Monthly Support Helps Kids Cope When Parents Have Cancer

By Debbe Geiger
June 24, 2022
David Wilkie and family smile outside

David Wilkie and family have utilized the KidsCan! program for support as they walk through his cancer diagnosis. Photo credit: King Photography

When David Wilkie of Smithfield was diagnosed with Stage 4 lung cancer in October 2021, he and his wife, Jessica, didn’t know how they were going to tell their children. “You know they’re going to be scared,” David, 53, said. “Hell, we were scared.” Shortly after his diagnosis, Hannah Sasser, a certified child life specialist with the Duke Cancer Patient Support Program, reached out. She helped Maxwell, 9, and Eva, 8, understand what their mom and dad were going through. She also connected the family with KidsCan!, a monthly virtual support group for children whose parents have cancer.

“It made it a whole lot easier to talk to the kids about what’s going on,” Jessica said. “The people facilitating KidsCan! are doing a great job answering their questions. It takes a lot of pressure off us.”

A Safe Space for Kids to Have Hard Conversations

Normally parents don’t participate in the KidsCan! Zoom meetings, but David and Jessica were asked to stand by during their children’s first session to troubleshoot if technical issues arose. Things got serious right away.

“One of the kids announced his mom had passed away,” recalled Jessica. “It caught us off guard, but the child life specialists just ran with it. They talked about who the kids can talk to about their feelings or if they have questions. I thought when my kids heard that another kid’s parent had passed away that they wouldn’t go back. But we never get any arguments from our kids about participating.”

Age-Appropriate Sessions Educate Kids About Cancer

Each month, Sasser and her colleagues mail out packets explaining how participants like Max and Eva should prepare for the upcoming meeting. Kids are separated into age-appropriate groups so the child life specialists can engage them in activities like simple science experiments and interactive games. The goal is to educate the kids on their level about difficult topics, such as what cancer is, how its diagnosed and treated, side effects their parents may experience, feelings they may be having, and how their family lives are changing.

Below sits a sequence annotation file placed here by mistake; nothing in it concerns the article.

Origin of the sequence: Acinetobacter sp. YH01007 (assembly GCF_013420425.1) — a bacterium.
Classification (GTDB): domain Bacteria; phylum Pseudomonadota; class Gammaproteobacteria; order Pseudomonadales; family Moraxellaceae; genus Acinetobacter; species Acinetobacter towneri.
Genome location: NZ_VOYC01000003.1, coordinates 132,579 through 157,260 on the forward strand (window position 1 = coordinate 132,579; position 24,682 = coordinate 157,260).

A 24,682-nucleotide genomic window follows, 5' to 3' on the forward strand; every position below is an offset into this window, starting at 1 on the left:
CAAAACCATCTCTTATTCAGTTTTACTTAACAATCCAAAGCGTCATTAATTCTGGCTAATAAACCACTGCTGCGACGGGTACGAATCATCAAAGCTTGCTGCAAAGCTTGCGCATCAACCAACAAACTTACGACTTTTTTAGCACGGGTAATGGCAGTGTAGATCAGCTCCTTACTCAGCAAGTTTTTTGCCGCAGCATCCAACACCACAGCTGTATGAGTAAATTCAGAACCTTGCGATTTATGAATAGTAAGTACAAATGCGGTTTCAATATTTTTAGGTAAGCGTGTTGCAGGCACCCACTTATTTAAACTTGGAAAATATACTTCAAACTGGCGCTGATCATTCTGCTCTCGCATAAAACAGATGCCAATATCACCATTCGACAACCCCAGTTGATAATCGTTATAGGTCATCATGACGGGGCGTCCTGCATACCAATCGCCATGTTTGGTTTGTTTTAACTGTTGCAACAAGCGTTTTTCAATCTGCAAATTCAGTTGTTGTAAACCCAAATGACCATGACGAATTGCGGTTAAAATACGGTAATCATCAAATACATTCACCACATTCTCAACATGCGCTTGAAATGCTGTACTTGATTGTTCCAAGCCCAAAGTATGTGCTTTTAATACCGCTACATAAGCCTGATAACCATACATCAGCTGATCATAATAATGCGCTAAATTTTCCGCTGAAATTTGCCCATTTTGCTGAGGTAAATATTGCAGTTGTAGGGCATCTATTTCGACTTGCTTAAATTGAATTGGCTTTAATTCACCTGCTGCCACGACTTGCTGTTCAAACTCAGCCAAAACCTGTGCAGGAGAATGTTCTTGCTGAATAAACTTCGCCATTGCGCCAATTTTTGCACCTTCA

“Many times, kids create fantasies if they don’t know all the facts,” Sasser said. “I provide the facts so they can feel confident in their role in the family.”

Fostering Family Connections

The sessions are about more than education. Meeting kids going through the same experiences gives the children important social and emotional support too. “At school, they may not know a family whose parent has cancer,” Sasser said, “but in KidsCan! they do.”

In-person activities provide memory-making opportunities for the families together and with their newfound community.

KidsCan! families have gone to the Carolina Tiger Rescue Sanctuary in Pittsboro and a Duke basketball game. This summer, Max and Eva will attend Camp Kesem, a free sleepaway camp for children whose parents have cancer.

Thanks to the generous support of the Holt Brothers Foundation, the Wilkies won tickets to see an NC State football game and got to sit on the 50-yard line. “We’re die-hard State fans,” David said. “That was an amazing experience.”

More in-person opportunities are in the works. Soon, Max and Eva will go to the Duke Cancer Center in Durham where their dad receives his treatment every three weeks. “They haven’t seen any of that or met any of his doctors,” Jessica said. “They are very excited to participate in that.”

Helping Parents Parent

A Duke child life specialist meets with families following a new diagnosis to help them create a plan for educating the whole family about the cancer illness. Parents can participate in the parenting with cancer support group as well to cover challenging issues that arise.

Sometimes families don’t want to participate in KidsCan! right away or at all. That’s ok, Sasser said. “Everybody chooses different ways to meet their needs.”

What’s most important, she said, is for families to learn how to support, care for, and communicate with each other so they can maintain trusting relationships. “KidsCan! gives us a venue to maintain those relationships on a monthly basis,” she said.

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